No. This is a cut and dry rule. The only exception is the corporate officers or LLC managers can usually represent an entity in small claims court.

If an enthusiast helps prepare certain documents on behalf of the plaintiff for Small Claims Court in California or Texas,

A non-lawyer can help someone who is illiterate or doesn't speak English or is functionally illiterate or can't type fill in official forms and directing people to the relevant instructions, and can review court forms to see that all blanks were completed and that the answers are in the right fill in the blank parts of the form (e.g. which person is the plaintiff and which person is the defendant). But, otherwise no.

for example, even the demand letter that would have to be sent before a small claims action could be started in Texas, could they negotiate with the plaintiff for a certain payout of the money recovered?

No and no, unless the demand letter was written by the person making the demand on their own behalf. A limited exception is usually recognized for insurance adjusters evaluating claims on behalf of an insurance company or pre-litigation resolution of disputes by collection agencies and employees of creditors.

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The existence of this site - where non-lawyers regularly help others study law and become more informed about how to work with the law, including "as a first step in informing another person of their possible legal options.... such that a person is more knowledgeable in case they do decide to contact or retain a lawyer" - indicates that yes, at least the main thrust of this question is allowed. People here are "compensated" by upvotes, reputation, and comments, and generally can't require payment in exchange for their time and efforts, nor make their work contingent on any sort of reward.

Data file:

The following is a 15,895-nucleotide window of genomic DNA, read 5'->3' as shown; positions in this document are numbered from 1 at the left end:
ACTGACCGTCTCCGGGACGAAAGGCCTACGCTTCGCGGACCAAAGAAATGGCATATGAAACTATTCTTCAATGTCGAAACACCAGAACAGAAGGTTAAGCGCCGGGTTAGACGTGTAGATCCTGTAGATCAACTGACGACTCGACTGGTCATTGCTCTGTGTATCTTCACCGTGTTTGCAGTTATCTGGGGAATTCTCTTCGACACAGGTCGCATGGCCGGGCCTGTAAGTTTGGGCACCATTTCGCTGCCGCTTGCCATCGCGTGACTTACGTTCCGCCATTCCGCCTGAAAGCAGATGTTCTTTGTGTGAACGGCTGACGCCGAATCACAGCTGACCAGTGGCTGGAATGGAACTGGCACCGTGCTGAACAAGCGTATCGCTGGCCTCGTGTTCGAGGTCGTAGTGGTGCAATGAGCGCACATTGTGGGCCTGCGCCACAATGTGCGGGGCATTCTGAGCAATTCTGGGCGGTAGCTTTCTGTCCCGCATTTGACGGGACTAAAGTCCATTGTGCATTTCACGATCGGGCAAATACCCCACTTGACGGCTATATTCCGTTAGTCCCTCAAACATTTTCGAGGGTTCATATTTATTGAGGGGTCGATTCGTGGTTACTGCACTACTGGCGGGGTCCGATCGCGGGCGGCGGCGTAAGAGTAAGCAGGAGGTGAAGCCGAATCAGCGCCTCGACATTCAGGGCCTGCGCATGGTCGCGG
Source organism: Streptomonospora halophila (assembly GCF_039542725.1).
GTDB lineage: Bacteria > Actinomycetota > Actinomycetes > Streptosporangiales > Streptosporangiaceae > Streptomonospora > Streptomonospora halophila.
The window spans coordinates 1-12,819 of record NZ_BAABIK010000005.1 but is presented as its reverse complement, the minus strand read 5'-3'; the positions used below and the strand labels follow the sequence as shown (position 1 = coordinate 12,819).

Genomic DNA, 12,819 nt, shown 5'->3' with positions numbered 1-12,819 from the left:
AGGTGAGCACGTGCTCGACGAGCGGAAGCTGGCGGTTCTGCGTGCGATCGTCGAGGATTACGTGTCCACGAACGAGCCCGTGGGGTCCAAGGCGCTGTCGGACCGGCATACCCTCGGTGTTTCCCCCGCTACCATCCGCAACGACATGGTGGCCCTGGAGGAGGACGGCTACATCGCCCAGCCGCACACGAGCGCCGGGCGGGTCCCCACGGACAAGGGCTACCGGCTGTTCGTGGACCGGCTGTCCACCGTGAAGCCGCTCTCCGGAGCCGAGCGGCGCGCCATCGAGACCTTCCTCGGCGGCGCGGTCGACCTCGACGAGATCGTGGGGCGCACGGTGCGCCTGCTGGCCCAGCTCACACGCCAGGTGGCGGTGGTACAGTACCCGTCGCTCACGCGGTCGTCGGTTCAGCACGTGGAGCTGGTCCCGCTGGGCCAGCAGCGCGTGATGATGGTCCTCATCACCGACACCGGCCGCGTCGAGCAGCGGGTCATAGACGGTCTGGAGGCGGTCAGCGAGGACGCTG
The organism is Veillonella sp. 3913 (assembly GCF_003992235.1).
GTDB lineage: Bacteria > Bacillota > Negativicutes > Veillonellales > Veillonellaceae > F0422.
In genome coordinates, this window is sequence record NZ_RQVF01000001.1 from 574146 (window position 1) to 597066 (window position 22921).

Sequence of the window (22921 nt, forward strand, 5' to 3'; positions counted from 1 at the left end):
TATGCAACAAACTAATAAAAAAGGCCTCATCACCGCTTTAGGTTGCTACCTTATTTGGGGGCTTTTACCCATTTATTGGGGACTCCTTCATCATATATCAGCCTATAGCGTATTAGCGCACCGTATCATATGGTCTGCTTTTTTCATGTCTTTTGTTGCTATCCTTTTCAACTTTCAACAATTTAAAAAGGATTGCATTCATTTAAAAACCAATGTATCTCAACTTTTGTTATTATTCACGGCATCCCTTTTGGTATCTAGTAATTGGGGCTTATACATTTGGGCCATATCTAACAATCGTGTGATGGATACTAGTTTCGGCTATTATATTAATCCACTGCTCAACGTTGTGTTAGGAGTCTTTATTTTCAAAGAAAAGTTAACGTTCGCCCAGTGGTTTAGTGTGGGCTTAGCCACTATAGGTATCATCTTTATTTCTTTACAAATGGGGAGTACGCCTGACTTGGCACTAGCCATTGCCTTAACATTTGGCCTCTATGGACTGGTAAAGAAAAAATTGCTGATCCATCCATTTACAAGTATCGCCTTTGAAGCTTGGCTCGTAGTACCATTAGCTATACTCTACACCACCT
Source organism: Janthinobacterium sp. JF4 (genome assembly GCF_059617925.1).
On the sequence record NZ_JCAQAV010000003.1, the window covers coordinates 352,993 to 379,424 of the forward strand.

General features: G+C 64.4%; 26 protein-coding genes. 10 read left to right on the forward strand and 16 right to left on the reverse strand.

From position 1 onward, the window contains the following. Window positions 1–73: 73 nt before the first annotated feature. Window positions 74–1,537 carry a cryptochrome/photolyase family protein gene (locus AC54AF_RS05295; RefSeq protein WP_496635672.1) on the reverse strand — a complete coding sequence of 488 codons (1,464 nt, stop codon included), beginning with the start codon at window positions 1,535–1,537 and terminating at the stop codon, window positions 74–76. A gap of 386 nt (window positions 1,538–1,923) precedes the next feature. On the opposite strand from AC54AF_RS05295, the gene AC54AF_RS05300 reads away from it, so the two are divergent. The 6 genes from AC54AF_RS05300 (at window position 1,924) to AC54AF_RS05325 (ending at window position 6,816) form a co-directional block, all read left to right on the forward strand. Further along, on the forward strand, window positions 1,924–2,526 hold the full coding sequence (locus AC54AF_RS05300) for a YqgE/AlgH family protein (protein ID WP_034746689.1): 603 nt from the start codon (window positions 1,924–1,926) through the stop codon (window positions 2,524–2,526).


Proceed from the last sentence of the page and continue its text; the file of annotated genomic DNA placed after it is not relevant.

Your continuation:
Trying to be someone's lawyer without a license is not allowed, but being a research assistant of "here are pointers to documents you might want to read" is something even a librarian might do, if the librarian cared enough to learn about what the person was trying to learn.

  • "Trying to be someone's lawyer without a license is not allowed" in some jurisdictions but in others it is permitted. – Francis Davey Mar 21 '17 at 15:27
  • Interestingly, one can also be a small claims judge without a license in some jurisdictions. – WBT Mar 24 '17 at 12:01